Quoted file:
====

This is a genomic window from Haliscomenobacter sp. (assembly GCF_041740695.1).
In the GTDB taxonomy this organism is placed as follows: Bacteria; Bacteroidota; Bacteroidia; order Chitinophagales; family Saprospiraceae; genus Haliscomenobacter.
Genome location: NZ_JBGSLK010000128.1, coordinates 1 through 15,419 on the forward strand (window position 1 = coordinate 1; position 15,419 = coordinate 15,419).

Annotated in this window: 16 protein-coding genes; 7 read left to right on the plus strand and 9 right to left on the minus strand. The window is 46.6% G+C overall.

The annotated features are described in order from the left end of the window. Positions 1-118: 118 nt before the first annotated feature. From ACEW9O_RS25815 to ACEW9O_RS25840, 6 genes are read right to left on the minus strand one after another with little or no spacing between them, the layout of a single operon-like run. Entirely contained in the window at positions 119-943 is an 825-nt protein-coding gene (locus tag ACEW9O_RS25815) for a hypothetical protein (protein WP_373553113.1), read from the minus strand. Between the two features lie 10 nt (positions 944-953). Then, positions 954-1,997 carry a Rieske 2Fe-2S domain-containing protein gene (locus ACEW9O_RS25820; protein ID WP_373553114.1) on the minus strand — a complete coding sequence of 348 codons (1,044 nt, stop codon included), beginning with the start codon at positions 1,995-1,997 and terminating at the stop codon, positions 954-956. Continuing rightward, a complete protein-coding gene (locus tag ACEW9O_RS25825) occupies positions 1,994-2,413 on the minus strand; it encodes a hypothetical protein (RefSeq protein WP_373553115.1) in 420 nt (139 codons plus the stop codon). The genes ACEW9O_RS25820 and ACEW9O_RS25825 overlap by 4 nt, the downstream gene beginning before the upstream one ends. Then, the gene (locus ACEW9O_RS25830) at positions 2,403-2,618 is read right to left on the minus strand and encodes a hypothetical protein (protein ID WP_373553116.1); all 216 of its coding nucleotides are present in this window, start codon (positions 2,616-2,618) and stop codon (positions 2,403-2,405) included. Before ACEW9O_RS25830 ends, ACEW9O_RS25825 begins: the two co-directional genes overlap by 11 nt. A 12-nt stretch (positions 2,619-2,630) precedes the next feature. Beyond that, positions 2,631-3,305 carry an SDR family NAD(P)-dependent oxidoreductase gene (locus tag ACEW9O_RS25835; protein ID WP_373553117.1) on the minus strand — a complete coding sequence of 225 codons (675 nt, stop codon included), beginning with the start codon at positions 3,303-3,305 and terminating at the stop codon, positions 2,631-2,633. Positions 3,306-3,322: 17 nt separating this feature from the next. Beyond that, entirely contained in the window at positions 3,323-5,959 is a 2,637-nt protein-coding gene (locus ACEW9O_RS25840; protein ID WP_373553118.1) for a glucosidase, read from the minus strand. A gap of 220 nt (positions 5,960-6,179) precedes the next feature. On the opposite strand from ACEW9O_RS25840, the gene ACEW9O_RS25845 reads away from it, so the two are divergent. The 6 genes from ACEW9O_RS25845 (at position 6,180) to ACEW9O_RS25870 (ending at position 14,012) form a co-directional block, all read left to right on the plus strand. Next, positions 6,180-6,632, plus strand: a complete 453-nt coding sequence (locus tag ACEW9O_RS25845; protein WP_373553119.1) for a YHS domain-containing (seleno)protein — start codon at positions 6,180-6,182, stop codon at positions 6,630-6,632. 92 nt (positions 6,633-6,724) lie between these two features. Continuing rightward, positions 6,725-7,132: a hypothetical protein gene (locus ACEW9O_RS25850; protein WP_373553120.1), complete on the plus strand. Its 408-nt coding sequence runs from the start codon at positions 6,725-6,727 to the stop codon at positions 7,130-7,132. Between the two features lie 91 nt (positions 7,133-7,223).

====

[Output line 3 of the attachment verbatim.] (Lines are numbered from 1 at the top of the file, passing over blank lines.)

Genome location: NZ_JBGSLK010000128.1, coordinates 1 through 15,419 on the forward strand (window position 1 = coordinate 1; position 15,419 = coordinate 15,419).